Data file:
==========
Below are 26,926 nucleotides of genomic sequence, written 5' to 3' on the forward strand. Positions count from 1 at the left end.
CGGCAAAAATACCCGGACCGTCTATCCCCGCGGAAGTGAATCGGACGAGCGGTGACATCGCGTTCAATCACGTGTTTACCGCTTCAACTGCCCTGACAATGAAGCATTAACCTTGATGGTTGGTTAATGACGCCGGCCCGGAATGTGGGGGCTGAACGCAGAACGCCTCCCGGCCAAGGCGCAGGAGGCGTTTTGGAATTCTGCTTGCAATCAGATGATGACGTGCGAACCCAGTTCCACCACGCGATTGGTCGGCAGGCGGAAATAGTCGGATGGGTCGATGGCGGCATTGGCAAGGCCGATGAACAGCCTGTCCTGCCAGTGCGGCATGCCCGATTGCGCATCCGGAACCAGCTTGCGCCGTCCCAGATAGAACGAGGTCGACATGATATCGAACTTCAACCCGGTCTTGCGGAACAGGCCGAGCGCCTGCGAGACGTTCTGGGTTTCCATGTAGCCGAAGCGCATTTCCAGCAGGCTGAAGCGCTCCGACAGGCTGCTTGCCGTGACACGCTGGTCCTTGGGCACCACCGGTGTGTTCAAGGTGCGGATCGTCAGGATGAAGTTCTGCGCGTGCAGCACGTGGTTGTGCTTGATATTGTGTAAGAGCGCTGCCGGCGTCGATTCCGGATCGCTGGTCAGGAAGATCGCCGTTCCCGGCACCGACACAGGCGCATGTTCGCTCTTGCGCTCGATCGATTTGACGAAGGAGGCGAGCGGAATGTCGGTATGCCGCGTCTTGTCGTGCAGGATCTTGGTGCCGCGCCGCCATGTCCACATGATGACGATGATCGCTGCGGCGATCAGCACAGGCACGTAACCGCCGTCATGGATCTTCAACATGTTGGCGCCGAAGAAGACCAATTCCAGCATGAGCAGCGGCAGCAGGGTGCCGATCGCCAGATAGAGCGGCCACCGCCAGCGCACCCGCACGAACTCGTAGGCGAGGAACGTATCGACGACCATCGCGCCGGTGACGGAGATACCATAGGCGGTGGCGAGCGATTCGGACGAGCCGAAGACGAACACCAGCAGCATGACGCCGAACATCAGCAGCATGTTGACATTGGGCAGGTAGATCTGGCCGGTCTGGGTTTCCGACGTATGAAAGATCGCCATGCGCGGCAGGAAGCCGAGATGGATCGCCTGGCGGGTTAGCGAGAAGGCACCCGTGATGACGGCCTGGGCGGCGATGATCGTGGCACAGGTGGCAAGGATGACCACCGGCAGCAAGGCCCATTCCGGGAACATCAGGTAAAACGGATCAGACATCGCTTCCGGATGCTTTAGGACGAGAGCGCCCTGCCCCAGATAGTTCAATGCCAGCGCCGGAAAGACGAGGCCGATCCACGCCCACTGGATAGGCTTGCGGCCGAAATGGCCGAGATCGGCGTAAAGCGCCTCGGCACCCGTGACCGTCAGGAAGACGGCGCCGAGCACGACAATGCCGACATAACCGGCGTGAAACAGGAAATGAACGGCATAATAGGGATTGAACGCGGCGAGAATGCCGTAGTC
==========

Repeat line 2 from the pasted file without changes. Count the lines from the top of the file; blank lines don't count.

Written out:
CGGCAAAAATACCCGGACCGTCTATCCCCGCGGAAGTGAATCGGACGAGCGGTGACATCGCGTTCAATCACGTGTTTACCGCTTCAACTGCCCTGACAATGAAGCATTAACCTTGATGGTTGGTTAATGACGCCGGCCCGGAATGTGGGGGCTGAACGCAGAACGCCTCCCGGCCAAGGCGCAGGAGGCGTTTTGGAATTCTGCTTGCAATCAGATGATGACGTGCGAACCCAGTTCCACCACGCGATTGGTCGGCAGGCGGAAATAGTCGGATGGGTCGATGGCGGCATTGGCAAGGCCGATGAACAGCCTGTCCTGCCAGTGCGGCATGCCCGATTGCGCATCCGGAACCAGCTTGCGCCGTCCCAGATAGAACGAGGTCGACATGATATCGAACTTCAACCCGGTCTTGCGGAACAGGCCGAGCGCCTGCGAGACGTTCTGGGTTTCCATGTAGCCGAAGCGCATTTCCAGCAGGCTGAAGCGCTCCGACAGGCTGCTTGCCGTGACACGCTGGTCCTTGGGCACCACCGGTGTGTTCAAGGTGCGGATCGTCAGGATGAAGTTCTGCGCGTGCAGCACGTGGTTGTGCTTGATATTGTGTAAGAGCGCTGCCGGCGTCGATTCCGGATCGCTGGTCAGGAAGATCGCCGTTCCCGGCACCGACACAGGCGCATGTTCGCTCTTGCGCTCGATCGATTTGACGAAGGAGGCGAGCGGAATGTCGGTATGCCGCGTCTTGTCGTGCAGGATCTTGGTGCCGCGCCGCCATGTCCACATGATGACGATGATCGCTGCGGCGATCAGCACAGGCACGTAACCGCCGTCATGGATCTTCAACATGTTGGCGCCGAAGAAGACCAATTCCAGCATGAGCAGCGGCAGCAGGGTGCCGATCGCCAGATAGAGCGGCCACCGCCAGCGCACCCGCACGAACTCGTAGGCGAGGAACGTATCGACGACCATCGCGCCGGTGACGGAGATACCATAGGCGGTGGCGAGCGATTCGGACGAGCCGAAGACGAACACCAGCAGCATGACGCCGAACATCAGCAGCATGTTGACATTGGGCAGGTAGATCTGGCCGGTCTGGGTTTCCGACGTATGAAAGATCGCCATGCGCGGCAGGAAGCCGAGATGGATCGCCTGGCGGGTTAGCGAGAAGGCACCCGTGATGACGGCCTGGGCGGCGATGATCGTGGCACAGGTGGCAAGGATGACCACCGGCAGCAAGGCCCATTCCGGGAACATCAGGTAAAACGGATCAGACATCGCTTCCGGATGCTTTAGGACGAGAGCGCCCTGCCCCAGATAGTTCAATGCCAGCGCCGGAAAGACGAGGCCGATCCACGCCCACTGGATAGGCTTGCGGCCGAAATGGCCGAGATCGGCGTAAAGCGCCTCGGCACCCGTGACCGTCAGGAAGACGGCGCCGAGCACGACAATGCCGACATAACCGGCGTGAAACAGGAAATGAACGGCATAATAGGGATTGAACGCGGCGAGAATGCCGTAGTC